This medal was chosen as the first issue of the prestigious Society of Medalists series. The obverse bears a hunter with rifle at ready, dog at point. To right, STEADY; to left, LGF 1930; at lower left ©. The reverse bears a ruffed grouse in display plumage on fallen log.
For this medal, Laura Gardin Fraser went back to some of her early medallic subjects that she was well known for: small animals. Rather than just creating an animal-themed medal, she put them in the human context of the hunt. It was a smart and popular choice, exactly what the new Society of Medalists needed. She wrote in the brochure that accompanied the medal:
"There are many persons who desire to collect medals but are unable to do so because the medal is used in most instances as a specific award. The scope of subject matter which bears no relation to a particular person or occasion embraces many forms of expression and the sculptor has a large field of choice. In this case, I felt that a sporting subject would be a departure from what one has been accustomed to seeing in medallic art. Therefore, I chose the hunter with his dog because it presented the opportunity of telling a story embodying a human and animal element.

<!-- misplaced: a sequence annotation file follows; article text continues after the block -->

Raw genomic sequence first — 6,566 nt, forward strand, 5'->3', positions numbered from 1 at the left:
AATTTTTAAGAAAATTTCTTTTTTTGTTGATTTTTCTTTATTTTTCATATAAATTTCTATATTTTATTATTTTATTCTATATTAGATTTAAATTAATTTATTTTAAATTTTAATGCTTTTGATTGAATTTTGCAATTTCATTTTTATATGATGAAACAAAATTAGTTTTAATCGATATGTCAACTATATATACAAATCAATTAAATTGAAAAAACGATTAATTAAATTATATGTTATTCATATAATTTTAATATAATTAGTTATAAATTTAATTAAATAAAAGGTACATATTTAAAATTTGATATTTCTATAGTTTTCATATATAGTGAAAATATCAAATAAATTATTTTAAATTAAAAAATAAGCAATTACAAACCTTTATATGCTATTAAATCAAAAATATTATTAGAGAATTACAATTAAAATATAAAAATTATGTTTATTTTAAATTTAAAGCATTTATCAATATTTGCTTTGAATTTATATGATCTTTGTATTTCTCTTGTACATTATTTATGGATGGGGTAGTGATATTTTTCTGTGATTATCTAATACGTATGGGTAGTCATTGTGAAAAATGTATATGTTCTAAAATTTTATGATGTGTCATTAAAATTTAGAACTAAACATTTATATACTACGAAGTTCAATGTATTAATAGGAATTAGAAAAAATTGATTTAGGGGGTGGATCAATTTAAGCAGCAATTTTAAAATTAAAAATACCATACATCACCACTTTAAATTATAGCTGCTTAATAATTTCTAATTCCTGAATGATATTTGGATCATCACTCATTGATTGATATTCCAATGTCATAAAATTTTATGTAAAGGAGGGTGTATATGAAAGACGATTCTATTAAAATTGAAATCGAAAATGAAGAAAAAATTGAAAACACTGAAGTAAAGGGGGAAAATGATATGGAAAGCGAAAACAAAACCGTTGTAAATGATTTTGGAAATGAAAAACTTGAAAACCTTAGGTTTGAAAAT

The Medallic Art Company of New York struck a reported 3,235 pieces in bronze. A reported 125 silver medals were struck from the same dies in the 1970s."
References: Marqusee 174
All that being said, this medal in bronze typically trades on eBay between $90 and $130. Silver variants come up very rarely and can fetch several hundred dollars, typically in the $300 to $600 range.